The memorial service for Shaw is Tuesday at 2 p.m. at the Church of Latter Day Saints located on 13901 Quail Run Drive in Otter Creek. He will be laid to rest Thursday in Arlington National Cemetery in Washington, D.C.
A memorial fund has been set up at Metropolitan
National Bank. The family says the money will go to pay for college for
Shaw's three kids as well as help the family get to D.C. for the funeral.
Soldier Believed He Could Make a Difference
Even His Tattoo Spoke of Dedication
By Leef Smith
Courtesy of the Washington Post
Friday, February 23, 2007
Two years had passed since Alan Shaw had left the Marines. He was working in the family business in Little Rock, installing acoustic ceilings, when the Iraq war began, and he decided there was a more pressing job for him to do.
So, despite the protests of family members who argued that it was a dangerous time to be wearing a uniform, Shaw joined the Army.
"He'd tell you if everyone thought like we did, we'd have no one taking care of us," Shaw's older brother, Larry Shaw, told the Arkansas Democrat-Gazette.
But Staff Sergeant Alan Shaw's mission ended early. Shaw, 31, was killed February 9, 2007, by an explosion in Baqubah, about 35 miles northeast of Baghdad. He and other soldiers were searching a building for weapons when a bomb exploded.
Staff Sergeant Eric Ross, 26, of Kenduskeag, Maine, and Specialist Leeroy Camacho, 28, of Saipan, Mariana Islands, also were killed in the blast.
All three were assigned to the 1st Battalion, 12th Cavalry Regiment, 3rd Brigade Combat Team, 1st Cavalry Division, based at Fort Hood, Texas.
Yesterday, amid a backdrop of leafless trees, Shaw's friends and family gathered at Arlington National Cemetery to bury the man they remembered as a soldier who believed he could make a difference in the war.
"He believed in what we were doing there," Shaw's wife, Sharrell, told the Democrat-Gazette shortly after her husband's death, adding he "lived and breathed" the job. To that end, she said, he had "o311," his military occupational specialty code, tattooed on one of his arms.
Shaw graduated from Wilbur D. Mills High School in Little Rock in 1994. He attended Arkansas Tech University in Russellville for a year before joining the U.S. Marine Corps in 1998. He served two overseas tours and one sea service tour before being honorably discharged in 2002.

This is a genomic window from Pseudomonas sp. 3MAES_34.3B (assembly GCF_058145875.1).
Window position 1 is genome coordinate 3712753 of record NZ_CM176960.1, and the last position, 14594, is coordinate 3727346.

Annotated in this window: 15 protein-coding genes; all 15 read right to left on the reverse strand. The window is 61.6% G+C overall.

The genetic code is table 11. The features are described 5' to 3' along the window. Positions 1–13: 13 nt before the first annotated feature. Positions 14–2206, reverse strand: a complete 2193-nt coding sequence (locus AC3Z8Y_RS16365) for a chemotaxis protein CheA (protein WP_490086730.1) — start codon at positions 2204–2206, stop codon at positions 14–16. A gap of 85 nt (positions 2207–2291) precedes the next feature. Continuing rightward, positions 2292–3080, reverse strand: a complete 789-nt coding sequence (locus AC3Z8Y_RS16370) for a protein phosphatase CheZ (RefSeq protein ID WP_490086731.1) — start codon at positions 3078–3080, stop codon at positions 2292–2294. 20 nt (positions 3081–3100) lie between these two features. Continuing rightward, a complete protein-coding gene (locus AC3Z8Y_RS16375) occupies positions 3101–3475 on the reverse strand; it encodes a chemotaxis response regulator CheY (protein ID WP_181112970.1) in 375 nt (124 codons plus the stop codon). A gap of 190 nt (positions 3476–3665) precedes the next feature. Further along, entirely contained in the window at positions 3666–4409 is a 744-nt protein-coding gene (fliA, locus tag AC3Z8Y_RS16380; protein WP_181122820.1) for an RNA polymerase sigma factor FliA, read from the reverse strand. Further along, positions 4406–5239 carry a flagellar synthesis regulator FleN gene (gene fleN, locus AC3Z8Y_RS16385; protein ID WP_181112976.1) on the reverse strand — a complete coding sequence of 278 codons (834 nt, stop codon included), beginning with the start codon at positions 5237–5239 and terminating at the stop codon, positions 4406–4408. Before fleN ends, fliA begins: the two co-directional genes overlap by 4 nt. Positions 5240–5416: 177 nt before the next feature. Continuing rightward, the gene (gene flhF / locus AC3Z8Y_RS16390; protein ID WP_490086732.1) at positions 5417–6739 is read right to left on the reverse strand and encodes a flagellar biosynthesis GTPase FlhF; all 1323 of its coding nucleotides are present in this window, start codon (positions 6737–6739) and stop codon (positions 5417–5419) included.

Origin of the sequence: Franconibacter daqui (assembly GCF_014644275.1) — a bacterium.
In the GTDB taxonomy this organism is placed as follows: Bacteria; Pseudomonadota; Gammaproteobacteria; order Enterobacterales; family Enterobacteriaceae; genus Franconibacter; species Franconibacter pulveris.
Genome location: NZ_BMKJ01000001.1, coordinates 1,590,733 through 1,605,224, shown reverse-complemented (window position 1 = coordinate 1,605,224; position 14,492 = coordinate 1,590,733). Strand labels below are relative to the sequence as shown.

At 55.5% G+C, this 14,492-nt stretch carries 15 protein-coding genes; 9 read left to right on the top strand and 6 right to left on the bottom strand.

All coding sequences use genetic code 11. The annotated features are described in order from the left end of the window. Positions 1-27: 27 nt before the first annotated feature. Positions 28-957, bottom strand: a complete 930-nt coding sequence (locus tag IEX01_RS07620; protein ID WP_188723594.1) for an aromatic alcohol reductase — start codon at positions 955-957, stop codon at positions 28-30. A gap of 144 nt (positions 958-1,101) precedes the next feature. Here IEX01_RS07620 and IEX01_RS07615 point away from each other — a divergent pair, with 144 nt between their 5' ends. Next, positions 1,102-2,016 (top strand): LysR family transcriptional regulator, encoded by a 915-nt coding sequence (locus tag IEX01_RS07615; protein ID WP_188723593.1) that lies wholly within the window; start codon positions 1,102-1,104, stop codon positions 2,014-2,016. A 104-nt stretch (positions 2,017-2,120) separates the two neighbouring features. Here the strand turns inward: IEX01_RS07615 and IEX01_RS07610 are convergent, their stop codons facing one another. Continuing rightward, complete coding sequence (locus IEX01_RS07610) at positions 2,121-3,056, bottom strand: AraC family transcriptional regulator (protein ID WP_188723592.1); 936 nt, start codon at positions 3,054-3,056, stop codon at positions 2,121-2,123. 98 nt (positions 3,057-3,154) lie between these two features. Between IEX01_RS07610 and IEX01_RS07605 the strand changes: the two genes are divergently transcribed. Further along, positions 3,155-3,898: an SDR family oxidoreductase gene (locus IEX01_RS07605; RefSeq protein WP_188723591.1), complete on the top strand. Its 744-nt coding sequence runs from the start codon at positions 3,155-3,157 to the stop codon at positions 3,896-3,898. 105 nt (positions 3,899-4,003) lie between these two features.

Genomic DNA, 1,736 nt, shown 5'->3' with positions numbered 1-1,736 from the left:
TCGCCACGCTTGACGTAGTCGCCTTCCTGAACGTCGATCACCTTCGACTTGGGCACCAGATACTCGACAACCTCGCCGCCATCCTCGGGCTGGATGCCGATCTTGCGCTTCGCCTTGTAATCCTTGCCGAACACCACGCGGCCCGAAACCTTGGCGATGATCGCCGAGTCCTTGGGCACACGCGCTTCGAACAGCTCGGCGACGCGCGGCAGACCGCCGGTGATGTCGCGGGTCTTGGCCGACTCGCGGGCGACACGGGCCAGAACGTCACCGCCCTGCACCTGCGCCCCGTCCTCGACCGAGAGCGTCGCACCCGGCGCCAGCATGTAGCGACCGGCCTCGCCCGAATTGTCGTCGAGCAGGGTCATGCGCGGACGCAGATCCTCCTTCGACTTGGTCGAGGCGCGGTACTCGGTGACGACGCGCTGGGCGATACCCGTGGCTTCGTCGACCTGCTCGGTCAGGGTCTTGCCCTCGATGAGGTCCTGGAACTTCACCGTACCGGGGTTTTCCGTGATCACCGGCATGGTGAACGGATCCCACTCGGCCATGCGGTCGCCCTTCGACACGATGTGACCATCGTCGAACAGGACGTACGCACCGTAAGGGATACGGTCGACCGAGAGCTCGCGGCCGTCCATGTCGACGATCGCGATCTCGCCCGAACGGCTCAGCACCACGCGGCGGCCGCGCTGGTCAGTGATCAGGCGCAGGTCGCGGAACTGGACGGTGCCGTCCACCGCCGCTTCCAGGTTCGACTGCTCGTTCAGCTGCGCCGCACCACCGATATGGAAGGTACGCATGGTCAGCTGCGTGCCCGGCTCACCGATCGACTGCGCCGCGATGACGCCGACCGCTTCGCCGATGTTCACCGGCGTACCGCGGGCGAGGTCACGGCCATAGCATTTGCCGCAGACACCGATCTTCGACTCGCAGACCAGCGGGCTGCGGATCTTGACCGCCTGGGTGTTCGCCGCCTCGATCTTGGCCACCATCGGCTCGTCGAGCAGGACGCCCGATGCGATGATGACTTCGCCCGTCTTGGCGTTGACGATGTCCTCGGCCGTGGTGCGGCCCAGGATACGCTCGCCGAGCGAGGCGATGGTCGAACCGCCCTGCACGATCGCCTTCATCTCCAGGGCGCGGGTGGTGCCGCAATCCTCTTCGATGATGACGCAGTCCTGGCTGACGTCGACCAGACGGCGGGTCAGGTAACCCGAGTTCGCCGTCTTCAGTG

He married his wife in October 2003. A year later, he joined the Army and was quickly deployed to Baghdad for his first combat tour.
"Alan exhibited great pride in his military career and was an outstanding leader and friend to his fellow soldiers," read a passage from Shaw's obituary.
"He was always among the first to volunteer and he believed wholeheartedly in his mission as a part of Operation Iraqi Freedom. Alan died a hero to an entire nation as well as to his family and friends."
Shaw was the third of seven siblings. Yesterday, his three children, Austin, 10, Jourdan, 7, and Davyn, 6, were with their mother at Arlington for the memorial service, which included a seven-gun, 3-volley salute and the playing of taps.
Six soldiers folded the U.S. flag that had draped Shaw's polished wooden coffin. Dropping to one knee, Brigadier General Peter Vangjel presented a flag to Shaw's widow and another to his parents, Jarrel and Noramae Shaw. He rose slowly, offering each a salute.
In an online guestbook for mourners, Staff Sergeant David Black, from Fort Hood, described Shaw as "my brother," someone who gave the ultimate sacrifice.
"You are truly a hero to me," Black wrote. "One day we will see each other again and we will sit around and tell old stories. I will truly miss you Brother."
Shaw was the 309th service member killed in the Iraq war to be buried at Arlington Cemetery.
SHAW, ALAN W
Photo Courtesy of Holly, April 2007